Lancing primary school introduces innovative method of tackling pupil absences

Headteacher Lee Murley with Year 6 prefects and pupils of Seaside Primary School SUS-190522-103744001
Headteacher Lee Murley with Year 6 prefects and pupils of Seaside Primary School SUS-190522-103744001

A Lancing primary school has defended plans to extend the summer half-term in a bid to reduce unauthorised absences.

Last year, Seaside Primary School in Freshbrook Road, told parents it was grouping the five statutory Inset training days into a one-week block during June.

The school said the move enabled parents to take a cheaper family holiday outside of national holiday time and would avoid them paying a fine for taking their children out of school during term time.

In a statement, the school said: “The whole point of exploring this approach was to improve the strong relationship we have with our families and community.

“The support from parents has been overwhelmingly positive and genuine, with many of them thanking the school for thinking outside the box and considering that families want their children to have good attendance and love being at the school.”

The move brought criticism from parent Gillian Otsuka, who said parents had been priced out of a holiday club proposed by the school.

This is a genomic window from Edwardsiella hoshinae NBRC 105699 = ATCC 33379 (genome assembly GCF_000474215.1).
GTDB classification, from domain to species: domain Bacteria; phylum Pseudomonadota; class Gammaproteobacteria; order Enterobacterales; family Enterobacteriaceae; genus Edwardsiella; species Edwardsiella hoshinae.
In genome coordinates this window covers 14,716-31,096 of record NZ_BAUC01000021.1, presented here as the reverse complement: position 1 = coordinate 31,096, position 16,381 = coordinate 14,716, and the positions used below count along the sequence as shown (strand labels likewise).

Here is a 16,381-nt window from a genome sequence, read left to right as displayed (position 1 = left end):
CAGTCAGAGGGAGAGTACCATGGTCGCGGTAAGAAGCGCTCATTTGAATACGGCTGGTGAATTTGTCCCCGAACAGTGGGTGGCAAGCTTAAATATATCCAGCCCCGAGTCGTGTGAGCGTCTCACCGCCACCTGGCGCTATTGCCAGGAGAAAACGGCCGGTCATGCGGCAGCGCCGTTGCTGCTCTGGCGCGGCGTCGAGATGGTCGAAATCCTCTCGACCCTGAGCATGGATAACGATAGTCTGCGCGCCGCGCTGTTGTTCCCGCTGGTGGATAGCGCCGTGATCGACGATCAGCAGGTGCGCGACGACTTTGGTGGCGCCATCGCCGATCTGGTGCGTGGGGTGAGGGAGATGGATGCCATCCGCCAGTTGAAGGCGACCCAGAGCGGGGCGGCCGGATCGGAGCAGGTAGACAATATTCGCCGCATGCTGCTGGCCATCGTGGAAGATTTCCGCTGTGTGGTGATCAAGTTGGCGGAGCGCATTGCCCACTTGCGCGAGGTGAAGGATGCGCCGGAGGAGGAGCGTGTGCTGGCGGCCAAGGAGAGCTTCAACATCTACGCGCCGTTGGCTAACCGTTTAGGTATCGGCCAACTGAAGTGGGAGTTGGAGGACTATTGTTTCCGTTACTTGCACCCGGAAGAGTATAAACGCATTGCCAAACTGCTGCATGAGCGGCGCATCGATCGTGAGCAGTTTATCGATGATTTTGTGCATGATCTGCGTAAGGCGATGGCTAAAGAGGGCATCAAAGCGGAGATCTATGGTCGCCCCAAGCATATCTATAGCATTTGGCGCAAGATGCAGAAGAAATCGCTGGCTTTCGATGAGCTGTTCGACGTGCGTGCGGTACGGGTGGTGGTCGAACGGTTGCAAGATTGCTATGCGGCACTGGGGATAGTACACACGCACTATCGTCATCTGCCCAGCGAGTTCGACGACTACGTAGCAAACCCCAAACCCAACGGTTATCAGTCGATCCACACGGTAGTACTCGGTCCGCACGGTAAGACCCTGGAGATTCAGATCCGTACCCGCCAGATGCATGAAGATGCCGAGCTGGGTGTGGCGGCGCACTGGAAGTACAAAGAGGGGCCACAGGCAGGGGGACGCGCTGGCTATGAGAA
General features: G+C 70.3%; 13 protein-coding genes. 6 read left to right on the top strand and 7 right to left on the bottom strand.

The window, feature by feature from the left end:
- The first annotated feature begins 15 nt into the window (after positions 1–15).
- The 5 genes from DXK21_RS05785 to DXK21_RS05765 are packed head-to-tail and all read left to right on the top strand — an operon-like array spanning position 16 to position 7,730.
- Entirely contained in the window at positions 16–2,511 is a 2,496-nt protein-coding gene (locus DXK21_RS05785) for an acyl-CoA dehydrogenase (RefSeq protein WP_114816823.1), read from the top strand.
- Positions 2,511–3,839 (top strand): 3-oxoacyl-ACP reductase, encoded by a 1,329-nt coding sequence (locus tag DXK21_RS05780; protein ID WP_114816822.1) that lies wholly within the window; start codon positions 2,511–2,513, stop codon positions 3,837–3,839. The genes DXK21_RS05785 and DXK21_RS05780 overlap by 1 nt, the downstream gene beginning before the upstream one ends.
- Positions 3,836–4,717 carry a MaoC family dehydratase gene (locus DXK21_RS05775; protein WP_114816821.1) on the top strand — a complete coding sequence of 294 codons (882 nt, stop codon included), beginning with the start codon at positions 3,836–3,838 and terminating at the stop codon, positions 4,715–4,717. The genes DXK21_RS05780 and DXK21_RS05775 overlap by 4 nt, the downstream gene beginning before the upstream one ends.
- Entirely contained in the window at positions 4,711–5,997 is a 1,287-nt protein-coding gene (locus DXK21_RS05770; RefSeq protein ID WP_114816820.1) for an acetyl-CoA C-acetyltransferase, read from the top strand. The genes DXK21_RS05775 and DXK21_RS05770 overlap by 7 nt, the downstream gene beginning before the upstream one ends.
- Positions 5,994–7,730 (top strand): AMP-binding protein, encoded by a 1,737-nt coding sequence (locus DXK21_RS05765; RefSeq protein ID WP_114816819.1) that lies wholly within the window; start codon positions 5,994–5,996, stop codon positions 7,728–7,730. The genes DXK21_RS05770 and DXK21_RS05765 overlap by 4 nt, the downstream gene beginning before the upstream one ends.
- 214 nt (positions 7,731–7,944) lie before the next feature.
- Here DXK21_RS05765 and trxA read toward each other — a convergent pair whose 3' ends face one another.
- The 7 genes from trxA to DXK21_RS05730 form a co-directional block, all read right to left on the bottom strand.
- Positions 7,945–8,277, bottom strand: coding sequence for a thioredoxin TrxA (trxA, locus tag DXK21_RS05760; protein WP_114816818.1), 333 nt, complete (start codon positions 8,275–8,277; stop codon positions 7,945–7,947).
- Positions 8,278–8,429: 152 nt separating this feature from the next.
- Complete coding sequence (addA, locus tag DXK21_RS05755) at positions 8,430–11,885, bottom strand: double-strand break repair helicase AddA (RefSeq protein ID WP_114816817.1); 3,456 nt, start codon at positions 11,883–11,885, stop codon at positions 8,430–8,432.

A survey in April asked parents what days they would require childcare, at a cost of £65 a day. The price, and a lack of information around what it entailed, put parents off responding, Gillian said.

Parents were subsequently told that only six per cent of parents answered the survey – which the school said made providing childcare unviable.

Gillian said this had forced her and other parents to take the week off work.

The school’s statement said it was under no obligation to provide childcare during Inset days and parents were given 14 months of notice to make preparations.

“There have been no Inset days at all this academic year, meaning no parent has had to make any childcare arrangements or take any time off work due to Inset days up to this point,” the school said, adding parents would therefore not be paying more for childcare than in any other year.